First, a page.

CARY: Sick Cary child tests positive for rare genetic disorder - KSLA News 12 Shreveport, Louisiana News Weather & Sports

Sick Cary child tests positive for rare genetic disorder

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Photo provided by "Bring Deklan Home" Facebook page Photo provided by "Bring Deklan Home" Facebook page

An eight-month-old from Cary who became sick earlier this month with H1N1 flu has also tested positive for Severe Combined Immunodeficiency, according to the child's parents.

Deklan Galvanek has been fighting for his life ever since he got sick. Tests showed Deklan had H1N1, and the family was waiting on results from new tests to see if Deklan has Severe Combined Immunodeficiency.

On Monday the family learned Deklan tested positive for SCID. SCID -- which is commonly known as "bubble boy" disease -- can prevent the body from fighting off an infection such as H1N1.

"His chances of successfully developing an immune system go from 95 percent to 75 percent," said Evan Galvanek, Deklan's father.

Galvanek explained that if Deklan was 3-1/2 months old and healthy, he would have about an 95 percent chance of success with the bone marrow transplant.

"Since he was sick and is 8 months old, he starts at about a 75 percent chance and has an 80 percent chance, of that, 75 percent do not need additional bone marrow transplants," Evan Galvanek said.

Galvanek and Deklan's mother, Jenna, said Deklan was the picture of health until nearly two weeks ago when he became sick from H1N1.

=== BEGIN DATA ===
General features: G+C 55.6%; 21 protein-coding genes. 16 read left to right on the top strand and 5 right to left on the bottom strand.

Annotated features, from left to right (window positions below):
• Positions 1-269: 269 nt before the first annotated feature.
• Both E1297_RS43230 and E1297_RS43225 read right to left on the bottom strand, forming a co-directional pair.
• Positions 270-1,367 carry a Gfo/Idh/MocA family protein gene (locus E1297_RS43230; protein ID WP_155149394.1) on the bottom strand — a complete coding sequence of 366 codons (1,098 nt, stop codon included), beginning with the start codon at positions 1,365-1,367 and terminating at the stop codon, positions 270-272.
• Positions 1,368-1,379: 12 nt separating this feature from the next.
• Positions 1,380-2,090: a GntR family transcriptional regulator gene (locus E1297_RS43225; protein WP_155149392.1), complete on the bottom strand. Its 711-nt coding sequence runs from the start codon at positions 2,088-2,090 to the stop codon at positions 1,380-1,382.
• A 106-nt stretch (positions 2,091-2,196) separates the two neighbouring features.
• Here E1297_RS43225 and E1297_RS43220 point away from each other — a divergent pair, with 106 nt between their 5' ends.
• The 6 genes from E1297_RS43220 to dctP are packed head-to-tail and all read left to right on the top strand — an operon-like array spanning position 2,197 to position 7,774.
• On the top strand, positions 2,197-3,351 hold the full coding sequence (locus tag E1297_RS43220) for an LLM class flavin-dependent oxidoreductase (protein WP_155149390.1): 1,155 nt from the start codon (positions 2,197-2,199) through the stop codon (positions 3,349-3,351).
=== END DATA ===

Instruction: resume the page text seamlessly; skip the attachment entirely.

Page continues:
On the Facebook page called "Bring Deklan Home," the Galvaneks have been updating their son's progress. This past weekend, they posted a photo of Deklan without his ventilator. Deklan's father said the 8-month-old has needed almost no oxygen through the breathing tube and is down to just one maintenance medication for his heart rhythm.

But before a bone marrow transplant, Deklan must be healthy and virus free. He will have to have another test soon to see if the H1N1 virus is still present. Once all the virus is gone, Deklan will be transferred to Duke University Medical Center for a bone marrow transplant to treat his SCID. It would be a transplant T cell-depleted haploidentical parental bone marrow stem cells.

"This is like a 1 in 50000 disease and can be cured if detected and treated early," Evan Galvanek said. "Neither Jenna's or my family tree show any signs of SCID, making this diagnosis so frustrating from its unpredictability."

Galvanek said he expects their medical bills to be close to $1 million with intensive care, extended hospital stays and the transplant itself costing $100,000.

To find out how you can help the family, go to a website setup to help.

To learn more about the family you can go to their Facebook page.


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